European missionaries, notably the White Fathers, introduced Christianity to Rwanda in the late 19th century. A 2001 study indicates that about 94% of the population are Christians: 50% Catholic and 44% Protestant. Muslims account for about 5% of the total population and about 2% professed no religion at all. A small number of people practice indigenous religions exclusively, but is believed that many adherents of other faiths incorporate traditional elements into their own practice. These elements include belief in a supreme being, Imaana, and a number of lesser deities, who can be communicated with through the spirits of ancestors. There are small groups of Baha'is, Hindus, and others.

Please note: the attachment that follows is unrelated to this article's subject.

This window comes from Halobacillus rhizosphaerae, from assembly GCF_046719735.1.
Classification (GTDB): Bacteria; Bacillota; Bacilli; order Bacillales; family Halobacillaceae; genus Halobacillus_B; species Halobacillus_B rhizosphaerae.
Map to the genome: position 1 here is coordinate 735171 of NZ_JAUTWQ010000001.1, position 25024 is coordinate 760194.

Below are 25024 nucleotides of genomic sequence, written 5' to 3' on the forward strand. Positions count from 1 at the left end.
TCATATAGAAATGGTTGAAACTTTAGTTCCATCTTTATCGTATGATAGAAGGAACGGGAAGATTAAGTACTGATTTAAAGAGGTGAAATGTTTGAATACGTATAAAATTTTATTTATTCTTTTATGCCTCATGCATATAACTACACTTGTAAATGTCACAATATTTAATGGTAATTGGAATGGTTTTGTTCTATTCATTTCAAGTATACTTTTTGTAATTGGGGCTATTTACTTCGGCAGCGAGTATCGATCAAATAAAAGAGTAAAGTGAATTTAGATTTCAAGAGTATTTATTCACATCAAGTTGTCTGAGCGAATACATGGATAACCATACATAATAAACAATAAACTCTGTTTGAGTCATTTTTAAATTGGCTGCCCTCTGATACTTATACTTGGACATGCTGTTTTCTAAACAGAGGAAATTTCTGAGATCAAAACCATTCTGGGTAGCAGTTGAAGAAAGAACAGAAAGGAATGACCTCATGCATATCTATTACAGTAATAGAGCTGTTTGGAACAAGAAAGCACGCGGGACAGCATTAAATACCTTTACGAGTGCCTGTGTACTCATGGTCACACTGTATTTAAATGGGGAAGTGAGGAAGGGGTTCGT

Though relations between religious groups are generally amicable, social and political discrimination against Jehovah's Witnesses has developed based on the refusal of its adherents to serve in security patrols or participate in patriotic ceremonies and rituals.